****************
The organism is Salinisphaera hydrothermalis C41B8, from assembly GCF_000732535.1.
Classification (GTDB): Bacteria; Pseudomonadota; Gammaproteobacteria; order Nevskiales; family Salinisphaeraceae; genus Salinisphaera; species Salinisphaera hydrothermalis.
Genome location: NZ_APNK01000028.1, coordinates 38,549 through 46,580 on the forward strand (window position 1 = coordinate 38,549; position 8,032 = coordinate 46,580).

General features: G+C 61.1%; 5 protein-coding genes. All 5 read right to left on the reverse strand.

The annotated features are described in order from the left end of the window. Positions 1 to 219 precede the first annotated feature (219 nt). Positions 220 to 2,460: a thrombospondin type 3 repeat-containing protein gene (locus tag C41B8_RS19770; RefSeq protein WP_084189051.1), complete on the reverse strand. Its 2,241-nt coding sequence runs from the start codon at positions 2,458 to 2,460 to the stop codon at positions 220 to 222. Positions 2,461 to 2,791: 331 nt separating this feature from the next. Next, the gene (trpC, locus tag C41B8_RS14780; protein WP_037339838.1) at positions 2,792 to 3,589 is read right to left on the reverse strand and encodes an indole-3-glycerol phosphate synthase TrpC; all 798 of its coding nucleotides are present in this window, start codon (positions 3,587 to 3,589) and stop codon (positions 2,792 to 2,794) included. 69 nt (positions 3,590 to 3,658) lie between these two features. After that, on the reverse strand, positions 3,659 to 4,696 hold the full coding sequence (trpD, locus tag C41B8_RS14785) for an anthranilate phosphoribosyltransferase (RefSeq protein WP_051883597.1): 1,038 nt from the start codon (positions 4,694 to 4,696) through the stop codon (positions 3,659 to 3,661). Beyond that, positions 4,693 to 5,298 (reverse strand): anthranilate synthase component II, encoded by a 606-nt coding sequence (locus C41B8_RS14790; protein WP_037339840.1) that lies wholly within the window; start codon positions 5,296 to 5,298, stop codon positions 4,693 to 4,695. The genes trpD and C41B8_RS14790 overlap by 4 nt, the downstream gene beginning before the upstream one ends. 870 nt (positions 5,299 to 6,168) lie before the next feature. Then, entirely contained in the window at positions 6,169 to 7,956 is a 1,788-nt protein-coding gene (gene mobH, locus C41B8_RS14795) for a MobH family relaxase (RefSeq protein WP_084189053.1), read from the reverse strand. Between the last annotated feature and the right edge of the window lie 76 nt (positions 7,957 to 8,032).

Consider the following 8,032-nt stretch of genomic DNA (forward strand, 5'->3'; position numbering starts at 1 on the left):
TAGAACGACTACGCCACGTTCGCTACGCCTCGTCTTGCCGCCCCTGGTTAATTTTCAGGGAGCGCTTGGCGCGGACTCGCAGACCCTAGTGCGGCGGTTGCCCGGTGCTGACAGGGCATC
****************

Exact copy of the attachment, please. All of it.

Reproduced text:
The organism is Salinisphaera hydrothermalis C41B8, from assembly GCF_000732535.1.
Classification (GTDB): Bacteria; Pseudomonadota; Gammaproteobacteria; order Nevskiales; family Salinisphaeraceae; genus Salinisphaera; species Salinisphaera hydrothermalis.
Genome location: NZ_APNK01000028.1, coordinates 38,549 through 46,580 on the forward strand (window position 1 = coordinate 38,549; position 8,032 = coordinate 46,580).

General features: G+C 61.1%; 5 protein-coding genes. All 5 read right to left on the reverse strand.

The annotated features are described in order from the left end of the window. Positions 1 to 219 precede the first annotated feature (219 nt). Positions 220 to 2,460: a thrombospondin type 3 repeat-containing protein gene (locus tag C41B8_RS19770; RefSeq protein WP_084189051.1), complete on the reverse strand. Its 2,241-nt coding sequence runs from the start codon at positions 2,458 to 2,460 to the stop codon at positions 220 to 222. Positions 2,461 to 2,791: 331 nt separating this feature from the next. Next, the gene (trpC, locus tag C41B8_RS14780; protein WP_037339838.1) at positions 2,792 to 3,589 is read right to left on the reverse strand and encodes an indole-3-glycerol phosphate synthase TrpC; all 798 of its coding nucleotides are present in this window, start codon (positions 3,587 to 3,589) and stop codon (positions 2,792 to 2,794) included. 69 nt (positions 3,590 to 3,658) lie between these two features. After that, on the reverse strand, positions 3,659 to 4,696 hold the full coding sequence (trpD, locus tag C41B8_RS14785) for an anthranilate phosphoribosyltransferase (RefSeq protein WP_051883597.1): 1,038 nt from the start codon (positions 4,694 to 4,696) through the stop codon (positions 3,659 to 3,661). Beyond that, positions 4,693 to 5,298 (reverse strand): anthranilate synthase component II, encoded by a 606-nt coding sequence (locus C41B8_RS14790; protein WP_037339840.1) that lies wholly within the window; start codon positions 5,296 to 5,298, stop codon positions 4,693 to 4,695. The genes trpD and C41B8_RS14790 overlap by 4 nt, the downstream gene beginning before the upstream one ends. 870 nt (positions 5,299 to 6,168) lie before the next feature. Then, entirely contained in the window at positions 6,169 to 7,956 is a 1,788-nt protein-coding gene (gene mobH, locus C41B8_RS14795) for a MobH family relaxase (RefSeq protein WP_084189053.1), read from the reverse strand. Between the last annotated feature and the right edge of the window lie 76 nt (positions 7,957 to 8,032).

Consider the following 8,032-nt stretch of genomic DNA (forward strand, 5'->3'; position numbering starts at 1 on the left):
TAGAACGACTACGCCACGTTCGCTACGCCTCGTCTTGCCGCCCCTGGTTAATTTTCAGGGAGCGCTTGGCGCGGACTCGCAGACCCTAGTGCGGCGGTTGCCCGGTGCTGACAGGGCATC